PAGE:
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Iowa Rule Requiring Sportsbooks to Maintain Prohibited Persons Lists Could Be Tossed

When Iowa lawmakers legalized retail and online sports betting in 2019, they included a regulation requiring sportsbooks to maintain lists of prohibited persons. Those lists are to include student and professional athletes, coaches, officials, and team personnel who are prohibited from betting on sports that they’re active in.

Iowa sports betting sportsbooks
The FanDuel Sportsbook is pictured at the Diamond Jo Casino in Dubuque. Iowa sportsbooks could soon be forced to maintain lists of people who are prohibited from betting on certain sports. (Image: USA Today Network)

Iowa’s sports betting statute prohibits “wagering by coaches, athletic trainers, officials, players, or other individuals who participate and persons employed in a position with direct involvement with coaches, athletic trainers, officials, players, or other individuals who participate in an authorized sports event in which wagers may be accepted.”

Most leagues and governing bodies, including the NFL, MLB, NBA, NHL, and NCAA, additionally prohibit those individuals from betting on sports in which they participate or are involved.

When legal sports betting began in Iowa in August 2019, the state delayed the list maintenance requirement until 2025. Now, state lawmakers in Des Moines are motioning to remove the regulation altogether.

Colossal Task

Iowa is home to 18 online sportsbooks and 19 retail casino sportsbooks. Lawmakers are working to remove the regulatory condition to require each sportsbook licensee to maintain a list of prohibited bettors ahead of the spring 2025 scheduled implementation.

The regulatory rule is presumably redundant, as the four professional sports leagues and the NCAA already have partnerships in place with third-party monitoring services to keep tabs on prohibited persons.

For example, the NCAA last month handed down a punishment against a former women’s basketball coach who was detected to have placed over 400 online sports bets, including 20 on college women’s hoops. A widespread scandal last year involving over two dozen student-athletes at Iowa State was also uncovered through regulatory services.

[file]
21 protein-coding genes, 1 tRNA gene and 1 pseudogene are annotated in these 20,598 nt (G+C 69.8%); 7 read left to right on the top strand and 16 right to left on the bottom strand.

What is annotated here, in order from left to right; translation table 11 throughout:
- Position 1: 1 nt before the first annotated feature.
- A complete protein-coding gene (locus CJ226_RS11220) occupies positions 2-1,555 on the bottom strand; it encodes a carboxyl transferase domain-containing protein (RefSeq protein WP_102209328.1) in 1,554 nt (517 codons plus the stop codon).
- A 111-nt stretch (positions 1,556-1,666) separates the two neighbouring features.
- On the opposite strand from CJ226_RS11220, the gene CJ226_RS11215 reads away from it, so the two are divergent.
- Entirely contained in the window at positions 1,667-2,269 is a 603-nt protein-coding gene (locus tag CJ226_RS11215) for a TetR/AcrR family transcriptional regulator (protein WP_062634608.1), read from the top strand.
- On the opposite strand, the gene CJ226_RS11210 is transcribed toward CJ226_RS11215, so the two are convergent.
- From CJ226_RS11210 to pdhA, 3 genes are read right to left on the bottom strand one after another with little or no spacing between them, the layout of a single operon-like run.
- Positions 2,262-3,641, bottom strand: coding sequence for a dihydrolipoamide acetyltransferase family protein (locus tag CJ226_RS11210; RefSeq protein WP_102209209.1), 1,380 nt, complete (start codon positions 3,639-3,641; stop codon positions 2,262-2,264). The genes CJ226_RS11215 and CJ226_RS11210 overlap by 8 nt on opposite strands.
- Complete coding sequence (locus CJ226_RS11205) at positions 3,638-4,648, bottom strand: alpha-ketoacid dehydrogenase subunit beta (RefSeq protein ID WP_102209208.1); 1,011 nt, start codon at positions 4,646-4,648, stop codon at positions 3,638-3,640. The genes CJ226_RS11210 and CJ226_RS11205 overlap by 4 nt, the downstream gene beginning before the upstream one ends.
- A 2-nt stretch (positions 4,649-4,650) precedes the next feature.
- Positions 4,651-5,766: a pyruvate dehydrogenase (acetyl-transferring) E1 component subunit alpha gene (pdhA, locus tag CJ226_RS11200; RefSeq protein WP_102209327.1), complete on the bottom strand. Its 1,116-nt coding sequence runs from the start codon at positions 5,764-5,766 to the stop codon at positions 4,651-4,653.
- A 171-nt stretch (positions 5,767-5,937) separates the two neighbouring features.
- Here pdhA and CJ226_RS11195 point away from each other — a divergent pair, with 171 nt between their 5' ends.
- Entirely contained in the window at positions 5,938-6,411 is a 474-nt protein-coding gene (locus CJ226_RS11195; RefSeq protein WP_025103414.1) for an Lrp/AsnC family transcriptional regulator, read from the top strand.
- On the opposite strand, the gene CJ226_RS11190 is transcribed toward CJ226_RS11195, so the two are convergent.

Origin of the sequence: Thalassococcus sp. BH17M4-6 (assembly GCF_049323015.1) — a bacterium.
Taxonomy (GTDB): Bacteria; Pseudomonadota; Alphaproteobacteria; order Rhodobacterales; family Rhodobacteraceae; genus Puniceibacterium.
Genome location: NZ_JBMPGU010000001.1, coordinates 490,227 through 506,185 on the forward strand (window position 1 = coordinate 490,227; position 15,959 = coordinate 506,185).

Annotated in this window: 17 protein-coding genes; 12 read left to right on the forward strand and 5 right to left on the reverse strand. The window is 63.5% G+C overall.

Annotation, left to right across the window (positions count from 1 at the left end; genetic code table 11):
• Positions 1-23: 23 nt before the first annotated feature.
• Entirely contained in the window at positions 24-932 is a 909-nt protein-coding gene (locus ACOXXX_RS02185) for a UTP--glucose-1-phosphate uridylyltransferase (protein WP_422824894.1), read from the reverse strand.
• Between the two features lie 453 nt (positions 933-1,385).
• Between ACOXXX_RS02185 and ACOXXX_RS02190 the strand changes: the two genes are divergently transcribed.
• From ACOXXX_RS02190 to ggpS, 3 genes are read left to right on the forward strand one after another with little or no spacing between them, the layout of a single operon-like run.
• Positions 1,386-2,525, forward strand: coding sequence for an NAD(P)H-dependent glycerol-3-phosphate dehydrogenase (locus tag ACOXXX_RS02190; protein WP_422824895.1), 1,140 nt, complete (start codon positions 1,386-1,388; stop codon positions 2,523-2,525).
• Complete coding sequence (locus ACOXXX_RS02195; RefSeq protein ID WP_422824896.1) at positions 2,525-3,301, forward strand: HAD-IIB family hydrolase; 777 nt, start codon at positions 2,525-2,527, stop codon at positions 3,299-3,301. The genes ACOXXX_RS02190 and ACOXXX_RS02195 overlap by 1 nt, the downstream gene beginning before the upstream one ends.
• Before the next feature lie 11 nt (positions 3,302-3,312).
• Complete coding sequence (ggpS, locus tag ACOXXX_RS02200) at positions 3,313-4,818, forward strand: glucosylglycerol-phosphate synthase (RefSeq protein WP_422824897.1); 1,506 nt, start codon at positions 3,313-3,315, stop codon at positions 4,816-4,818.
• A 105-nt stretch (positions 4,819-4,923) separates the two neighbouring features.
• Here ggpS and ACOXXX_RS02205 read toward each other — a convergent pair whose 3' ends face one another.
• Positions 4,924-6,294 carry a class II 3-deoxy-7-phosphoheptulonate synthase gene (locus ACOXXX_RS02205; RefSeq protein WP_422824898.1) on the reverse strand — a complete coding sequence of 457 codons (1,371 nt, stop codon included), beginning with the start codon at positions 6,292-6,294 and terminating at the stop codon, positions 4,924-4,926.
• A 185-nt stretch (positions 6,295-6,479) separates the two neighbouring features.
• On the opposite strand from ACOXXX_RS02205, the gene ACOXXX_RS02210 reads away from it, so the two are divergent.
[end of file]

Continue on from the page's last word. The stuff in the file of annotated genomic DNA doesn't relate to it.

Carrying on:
College and pro sports teams undergo perpetual change for an assortment of reasons not limited to trades, transfers, suspensions, and retirements.

Forcing sportsbooks to maintain up-to-date lists on every single professional and college sports team it takes action on is a herculean, if not impossible, task. That’s why Iowa Rep. Megan Jones (R-Sioux Rapids) is seeking to rescind the regulation.

There are 38 states that participate in sports gaming, but Iowa is the first to request or require this list,” Jones said. “Every now and again somebody gets in a tizzy and they’re kicked off the team.”

Jones’ House Joint Resolution 2004 would lift the list mandate slated for next year. The statute would “nullify administrative rules” related to the forthcoming regulation.

Bill Clears House

Jones’ sports betting resolution cleared the Iowa House of Representatives last week with a 92-1 vote. The legislation has moved to the upper chamber where it’s been allocated to the Senate Government Committee.

Iowa sportsbooks hope the resolution finds similar support in the Senate. Maintaining such lists would require much manpower and significantly increase each book’s overhead.

Iowa sportsbooks are fresh off a record year where bettors risked about $2.4 billion. Oddsmakers kept $199 million of the action on an 8.3% hold rate. DraftKings and FanDuel lead the state market.

Iowa’s sports betting industry faces new competition in Nebraska, where retail sportsbooks are opening. The Cornhusker State’s liberalization of sports betting is confined to in-person betting, but efforts are underway in Lincoln to expand sports betting online.

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